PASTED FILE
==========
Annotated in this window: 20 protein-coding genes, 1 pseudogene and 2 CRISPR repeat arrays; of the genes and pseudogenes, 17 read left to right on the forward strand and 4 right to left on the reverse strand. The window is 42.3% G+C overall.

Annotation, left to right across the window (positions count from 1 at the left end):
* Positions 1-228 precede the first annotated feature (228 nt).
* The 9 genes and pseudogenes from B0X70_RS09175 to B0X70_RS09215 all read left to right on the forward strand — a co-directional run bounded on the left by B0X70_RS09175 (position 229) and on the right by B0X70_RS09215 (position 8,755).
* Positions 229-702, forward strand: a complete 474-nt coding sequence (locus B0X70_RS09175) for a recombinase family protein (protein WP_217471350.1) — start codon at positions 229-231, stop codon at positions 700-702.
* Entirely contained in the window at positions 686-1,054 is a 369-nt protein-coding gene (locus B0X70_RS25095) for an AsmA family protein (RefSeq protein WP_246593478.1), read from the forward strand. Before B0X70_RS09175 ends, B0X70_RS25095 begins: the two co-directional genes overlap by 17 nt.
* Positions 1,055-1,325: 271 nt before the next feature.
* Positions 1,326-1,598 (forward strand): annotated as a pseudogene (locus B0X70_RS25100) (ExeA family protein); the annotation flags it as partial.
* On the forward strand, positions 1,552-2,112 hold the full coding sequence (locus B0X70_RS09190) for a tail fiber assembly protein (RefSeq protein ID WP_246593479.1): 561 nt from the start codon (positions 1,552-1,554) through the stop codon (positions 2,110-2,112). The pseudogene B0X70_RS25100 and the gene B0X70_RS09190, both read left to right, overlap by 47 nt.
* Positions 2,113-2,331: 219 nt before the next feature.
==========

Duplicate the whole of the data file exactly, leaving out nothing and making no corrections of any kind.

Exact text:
Annotated in this window: 20 protein-coding genes, 1 pseudogene and 2 CRISPR repeat arrays; of the genes and pseudogenes, 17 read left to right on the forward strand and 4 right to left on the reverse strand. The window is 42.3% G+C overall.

Annotation, left to right across the window (positions count from 1 at the left end):
* Positions 1-228 precede the first annotated feature (228 nt).
* The 9 genes and pseudogenes from B0X70_RS09175 to B0X70_RS09215 all read left to right on the forward strand — a co-directional run bounded on the left by B0X70_RS09175 (position 229) and on the right by B0X70_RS09215 (position 8,755).
* Positions 229-702, forward strand: a complete 474-nt coding sequence (locus B0X70_RS09175) for a recombinase family protein (protein WP_217471350.1) — start codon at positions 229-231, stop codon at positions 700-702.
* Entirely contained in the window at positions 686-1,054 is a 369-nt protein-coding gene (locus B0X70_RS25095) for an AsmA family protein (RefSeq protein WP_246593478.1), read from the forward strand. Before B0X70_RS09175 ends, B0X70_RS25095 begins: the two co-directional genes overlap by 17 nt.
* Positions 1,055-1,325: 271 nt before the next feature.
* Positions 1,326-1,598 (forward strand): annotated as a pseudogene (locus B0X70_RS25100) (ExeA family protein); the annotation flags it as partial.
* On the forward strand, positions 1,552-2,112 hold the full coding sequence (locus B0X70_RS09190) for a tail fiber assembly protein (RefSeq protein ID WP_246593479.1): 561 nt from the start codon (positions 1,552-1,554) through the stop codon (positions 2,110-2,112). The pseudogene B0X70_RS25100 and the gene B0X70_RS09190, both read left to right, overlap by 47 nt.
* Positions 2,113-2,331: 219 nt before the next feature.